Thursday, April 26, 2007

Monty Python: team of well-educated clowns

Monty Python refers to the creators of Monty Python’s Flying Circus. It was a popular sketch comedy show first broadcast by the BBC in 1969. It was created by Graham Chapman, John Cleese, Terry Gilliam, Eric Idle, Terry Jones and Michael Palin. They had met each other at university and had decided to write and star in some British series. The Pythons played in four series containing in total 45 episodes. At the same time, they decided to shoot films. In sum, the group produced four films, of which the budget was very tiny. Monty Python’s Life Of Brian is the most controversial one because it tells “the story of a man mistaken for the Messiah - the eponymous Brian.”[1] According to the BBC, “the film was attacked by fundamentalist Christians who campaigned, successfully in some areas, to have the film banned. Despite (or perhaps because of) this, the film went on to be an enormous success.” The next film Monty Python’s The Meaning Of Life had also been criticized a lot by fervent Christians. Nevertheless, the team received the Jury Prize at the Cannes film festival.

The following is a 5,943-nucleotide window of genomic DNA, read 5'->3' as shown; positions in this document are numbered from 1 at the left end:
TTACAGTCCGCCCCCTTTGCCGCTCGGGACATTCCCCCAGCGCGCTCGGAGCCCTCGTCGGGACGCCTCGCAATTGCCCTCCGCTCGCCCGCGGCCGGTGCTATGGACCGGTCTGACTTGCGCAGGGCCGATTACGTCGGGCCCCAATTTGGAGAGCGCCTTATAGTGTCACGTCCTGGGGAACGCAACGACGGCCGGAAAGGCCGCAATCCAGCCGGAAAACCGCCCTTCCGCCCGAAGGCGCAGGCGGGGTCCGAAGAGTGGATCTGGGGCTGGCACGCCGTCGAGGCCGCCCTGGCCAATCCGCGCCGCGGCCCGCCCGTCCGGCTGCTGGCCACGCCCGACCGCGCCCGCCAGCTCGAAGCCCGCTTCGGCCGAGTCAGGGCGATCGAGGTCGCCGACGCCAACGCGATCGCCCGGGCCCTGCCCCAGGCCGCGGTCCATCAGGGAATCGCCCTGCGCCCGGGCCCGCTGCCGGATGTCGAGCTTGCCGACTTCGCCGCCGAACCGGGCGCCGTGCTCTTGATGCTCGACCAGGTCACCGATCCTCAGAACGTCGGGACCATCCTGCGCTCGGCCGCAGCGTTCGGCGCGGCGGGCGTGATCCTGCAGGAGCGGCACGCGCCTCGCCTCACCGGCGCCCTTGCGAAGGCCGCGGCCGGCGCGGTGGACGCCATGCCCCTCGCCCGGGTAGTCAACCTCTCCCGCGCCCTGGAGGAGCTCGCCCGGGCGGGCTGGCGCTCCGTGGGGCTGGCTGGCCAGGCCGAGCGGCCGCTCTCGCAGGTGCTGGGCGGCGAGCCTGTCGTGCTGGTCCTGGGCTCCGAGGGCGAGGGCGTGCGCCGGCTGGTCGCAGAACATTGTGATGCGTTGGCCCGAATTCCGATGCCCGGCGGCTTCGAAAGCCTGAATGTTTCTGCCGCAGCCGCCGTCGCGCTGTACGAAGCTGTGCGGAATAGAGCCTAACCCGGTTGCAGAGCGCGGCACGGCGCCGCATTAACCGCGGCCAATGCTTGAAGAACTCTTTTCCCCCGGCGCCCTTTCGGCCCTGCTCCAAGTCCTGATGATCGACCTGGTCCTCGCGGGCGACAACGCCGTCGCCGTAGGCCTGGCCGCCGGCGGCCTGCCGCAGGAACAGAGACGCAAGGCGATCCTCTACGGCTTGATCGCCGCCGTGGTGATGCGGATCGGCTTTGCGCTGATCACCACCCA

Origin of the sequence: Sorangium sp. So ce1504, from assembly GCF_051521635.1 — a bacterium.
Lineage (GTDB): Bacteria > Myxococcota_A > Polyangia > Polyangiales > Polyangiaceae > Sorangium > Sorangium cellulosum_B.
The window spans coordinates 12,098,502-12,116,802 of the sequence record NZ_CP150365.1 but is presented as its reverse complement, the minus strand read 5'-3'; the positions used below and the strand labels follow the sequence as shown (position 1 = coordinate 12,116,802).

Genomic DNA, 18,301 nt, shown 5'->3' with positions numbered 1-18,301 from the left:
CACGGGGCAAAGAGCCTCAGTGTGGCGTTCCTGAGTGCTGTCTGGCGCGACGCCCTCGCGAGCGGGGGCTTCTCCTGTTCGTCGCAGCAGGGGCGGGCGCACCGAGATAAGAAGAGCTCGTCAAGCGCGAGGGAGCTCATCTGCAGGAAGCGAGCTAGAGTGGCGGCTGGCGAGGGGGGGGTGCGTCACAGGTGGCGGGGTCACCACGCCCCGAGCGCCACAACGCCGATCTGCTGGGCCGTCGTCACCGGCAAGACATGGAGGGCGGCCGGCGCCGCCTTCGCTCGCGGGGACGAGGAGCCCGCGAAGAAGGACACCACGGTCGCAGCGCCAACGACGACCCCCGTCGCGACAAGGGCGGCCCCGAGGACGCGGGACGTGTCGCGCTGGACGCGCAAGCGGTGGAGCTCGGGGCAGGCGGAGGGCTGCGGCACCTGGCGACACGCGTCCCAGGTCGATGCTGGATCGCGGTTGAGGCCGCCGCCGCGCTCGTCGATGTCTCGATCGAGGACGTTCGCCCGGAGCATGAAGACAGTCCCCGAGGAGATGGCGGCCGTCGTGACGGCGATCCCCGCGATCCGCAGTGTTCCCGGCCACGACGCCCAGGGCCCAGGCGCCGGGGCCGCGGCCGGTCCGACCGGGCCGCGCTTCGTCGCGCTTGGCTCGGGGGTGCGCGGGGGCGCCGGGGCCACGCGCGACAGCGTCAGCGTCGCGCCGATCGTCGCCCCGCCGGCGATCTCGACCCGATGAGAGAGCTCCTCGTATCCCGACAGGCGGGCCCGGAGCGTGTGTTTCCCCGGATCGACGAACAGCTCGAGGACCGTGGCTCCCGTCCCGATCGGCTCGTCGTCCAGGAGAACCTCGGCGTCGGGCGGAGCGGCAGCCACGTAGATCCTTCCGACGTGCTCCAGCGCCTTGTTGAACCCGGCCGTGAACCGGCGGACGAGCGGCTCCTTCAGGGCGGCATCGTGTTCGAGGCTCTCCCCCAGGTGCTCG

The Pythons invented a new genre in comedy, which is called sketch comedy. It broke all the traditional rules, especially because of their use of the ‘segue technique’. The latter is the brillant use of stream-of-consciousness ideas built-up in a logical and rigid structure. Traditionally, punchlines [2] were used to finish a sketch. In contrast, the Pythons rather segued [3] from one segment to the next and integrated lots of funny ideas everywhere and not especially at the end of a sketch. (cfr.:
The Python phenomenon is undoubtedly not only confined to some sitcoms on BBC, but it also involves the release of films, several albums, books and a musical adaptation on stage.

[2] A punchline is ‘‘the final part of a joke, usually the word, sentence or exchange of sentences which is intended to be funny and to provoke laughter from listeners ” ( wikipedia).
[3] Segue means to make a transition from one thing to another smoothly and without interruption (

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